Mai’a Williams: With my Daughter at Standing Rock

I can’t tell you how to pick yourself up from despair. I can’t assure you that everything is going to be okay. All I can tell you is that white boy empire will eventually destroy everything you love, unless we fight it.

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We Fight Joyfully

by Mai’a Williams

A couple of weeks ago my 9-year-old daughter and I were in Standing Rock, ND, fighting against the Dakota Access Pipeline that threatens to build an oil pipeline underneath the Missouri River and other essential waterways. There are thousands of people camping in the cold North Dakota nights in order to stop a pipeline that threatens the water of 18 millions of people. The odds were never in the favor of the Native folk who have been protecting our water for months. Now that Donald Trump will be our next president, the odds are much worse against the water protectors.

Trump has between $500,000 and $1 million USD invested in Energy Transfer Partners, the company that is funding DAPL.

I was standing in front of the sacred fire, with Black and Indigenous folk, at the main camp before sunrise with hundreds of people, wrapped in down and wool coats, praying together, gathering strength. As the day became light, most of the warriors got into trucks and cars and drove to front lines of the pipeline and faced armed police in military riot gear. They prayed loudly on the land for their future and their ancestors they are protecting. For the warriors who were imprisoned by the North Dakota police at that moment. For all of us.

15032501_10153867952021556_659281268_nIn moments of deep existential crisis, many of us feel so deeply that we cannot write, instead we are called to act, to go into the neighborhoods, the streets to demand that anything that stands in the way of our survival, our children’s, our community’s survival must fall.

In these times of political change, all I can tell you, is that human beings are miraculous. Change happens slowly, slowly then all at once.

In Standing Rock. people give their very skin and bone for freedom, to live on their land with dignity and purpose.

After returning from Standing Rock, people questioned if I should have brought my daughter so close to the protests, to the front lines, the police blockades, the frenzied chaos. I tell them about the multi-tent Lakota homeschool that is set up at the center of main camp.  How grateful the elders were to see children playing soccer in the sun.  What does safety look like for people who look like us? Brown and black girls living on the edges and in the center of white boy empire?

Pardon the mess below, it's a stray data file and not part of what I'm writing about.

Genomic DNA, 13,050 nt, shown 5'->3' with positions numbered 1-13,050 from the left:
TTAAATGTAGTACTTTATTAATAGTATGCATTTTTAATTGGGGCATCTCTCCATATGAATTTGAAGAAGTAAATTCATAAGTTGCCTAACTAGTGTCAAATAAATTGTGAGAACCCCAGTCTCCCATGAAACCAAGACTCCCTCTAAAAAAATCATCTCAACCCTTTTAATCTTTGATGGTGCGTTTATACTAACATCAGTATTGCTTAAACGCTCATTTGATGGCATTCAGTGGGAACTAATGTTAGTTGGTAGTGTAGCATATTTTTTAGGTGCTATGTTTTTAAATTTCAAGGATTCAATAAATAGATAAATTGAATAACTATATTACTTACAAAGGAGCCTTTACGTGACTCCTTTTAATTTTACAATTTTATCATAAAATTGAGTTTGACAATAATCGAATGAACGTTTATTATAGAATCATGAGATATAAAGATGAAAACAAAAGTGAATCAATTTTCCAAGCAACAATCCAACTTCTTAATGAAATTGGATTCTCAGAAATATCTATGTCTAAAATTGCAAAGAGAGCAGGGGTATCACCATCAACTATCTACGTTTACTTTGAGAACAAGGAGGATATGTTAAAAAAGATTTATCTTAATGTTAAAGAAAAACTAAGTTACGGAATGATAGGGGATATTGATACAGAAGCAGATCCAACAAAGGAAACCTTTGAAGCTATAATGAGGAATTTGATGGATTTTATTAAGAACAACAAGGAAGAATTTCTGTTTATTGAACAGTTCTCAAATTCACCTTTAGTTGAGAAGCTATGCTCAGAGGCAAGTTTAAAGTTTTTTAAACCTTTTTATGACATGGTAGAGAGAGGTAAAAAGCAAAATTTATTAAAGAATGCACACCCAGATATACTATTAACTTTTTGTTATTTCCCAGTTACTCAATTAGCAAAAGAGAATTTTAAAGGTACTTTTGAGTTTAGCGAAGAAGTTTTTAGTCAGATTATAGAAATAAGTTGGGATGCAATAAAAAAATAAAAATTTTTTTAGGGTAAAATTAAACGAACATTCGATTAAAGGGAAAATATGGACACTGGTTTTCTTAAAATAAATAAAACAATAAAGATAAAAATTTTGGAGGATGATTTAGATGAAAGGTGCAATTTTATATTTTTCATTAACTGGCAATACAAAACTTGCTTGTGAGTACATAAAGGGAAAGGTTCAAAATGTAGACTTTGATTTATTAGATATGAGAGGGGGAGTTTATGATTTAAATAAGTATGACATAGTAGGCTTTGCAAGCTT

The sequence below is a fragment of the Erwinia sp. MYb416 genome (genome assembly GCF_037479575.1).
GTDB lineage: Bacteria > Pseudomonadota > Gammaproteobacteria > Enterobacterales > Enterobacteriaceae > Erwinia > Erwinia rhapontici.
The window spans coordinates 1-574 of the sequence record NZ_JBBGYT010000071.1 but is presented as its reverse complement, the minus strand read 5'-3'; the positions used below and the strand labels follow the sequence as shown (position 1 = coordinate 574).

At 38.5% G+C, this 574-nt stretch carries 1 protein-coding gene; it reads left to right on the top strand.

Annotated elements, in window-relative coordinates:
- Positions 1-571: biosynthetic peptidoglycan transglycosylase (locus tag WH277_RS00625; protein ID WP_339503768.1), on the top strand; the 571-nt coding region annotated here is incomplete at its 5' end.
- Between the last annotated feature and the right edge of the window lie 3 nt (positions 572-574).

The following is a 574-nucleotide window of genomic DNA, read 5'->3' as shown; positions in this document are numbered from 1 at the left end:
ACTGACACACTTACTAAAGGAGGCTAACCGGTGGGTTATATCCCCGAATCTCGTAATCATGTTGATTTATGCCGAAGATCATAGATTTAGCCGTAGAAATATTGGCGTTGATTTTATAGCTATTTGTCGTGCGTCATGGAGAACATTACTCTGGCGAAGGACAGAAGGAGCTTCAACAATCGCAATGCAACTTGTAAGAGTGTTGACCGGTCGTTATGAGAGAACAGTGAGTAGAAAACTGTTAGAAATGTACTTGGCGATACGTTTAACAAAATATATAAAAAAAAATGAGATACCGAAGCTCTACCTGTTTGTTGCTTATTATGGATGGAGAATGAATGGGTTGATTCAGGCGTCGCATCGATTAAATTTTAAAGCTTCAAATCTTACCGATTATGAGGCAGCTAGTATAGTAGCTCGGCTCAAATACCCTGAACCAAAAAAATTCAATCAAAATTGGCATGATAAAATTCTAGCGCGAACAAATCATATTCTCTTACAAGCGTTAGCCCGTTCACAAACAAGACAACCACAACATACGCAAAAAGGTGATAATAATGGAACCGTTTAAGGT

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White people did this. White women did this. They voted for Donald Trump. I don’t give a fuck why they did it. Fuck white feminism and everyone who rides with it. Fuck pantsuit nation.  Black women voted 94 percent for Hillary Clinton, while remaining very critical of her political choices, her husband, her policies. Black women have once again done the complex, emotional labor of saving white women, when white women can’t even come out in vote in their own best interests.

I can’t tell you how to pick yourself up from despair. I can’t assure you that everything is going to be okay. All I can tell you is that white boy empire will eventually destroy everything you love, unless we fight it.

On election day 2016, DAPL, in defiance of Obama’s requests, said it will not halt the pipe line construction and will begin drilling under the river in less than two weeks. My friends in Standing Rock are literally in the pathway of a machine that is determined to run them over and put in jeopardy our water supply, our health, and the health of the natural world.

It has always been Black, Indigenous mamas who do the work of affirming life, of taking care of us all, creating new ecologies, ensuring our survival, generation into generation. We have always believed that the work of life is more important than the luxury of desperation. Revolution happens slowly slowly and then all at once.

This is what I have whispered to my daughter since she was in utero.

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I can’t console people who desperately believe against all evidence that peaceful, non-violent revolution is possible in the midst of white boy empire. For those of us who have fought on the edges and at the center of empire against the rapacious, bullying forces that are intent on destroying everything we hold dear, peaceful revolution sounds like Disney fairytales. We live in Grimm’s book of frightened children and Bluebeard’s secret rooms.

All I can tell you is that we have always fought, using prayer as a weapon, protecting water with chants, bodies, visions. With strategy, with joy.

This is what I tell my daughter. We fight joyfully. Yes. But, we fight.

 

6112i22T-KL._UY200_Mai’a Williams is a visionary healer and media maker.  She has lived and worked in the Middle East, southern Mexico and east Africa with refugee and displaced women under the threat of violence, also she has organized and accompanied communities and persons within the US/Canadian urban landscape, engaging in issues including: race, working poor, sex work, prisons, drug addiction, police brutality, and queer rights. Living in Cairo, Egypt, she is a freelance writer, poet, journalist, zinester, photographer, multi-media performer, and outlaw midwife. She co-edited Revolutionary Mothering: Love on the Front Lines out now from PM Press.

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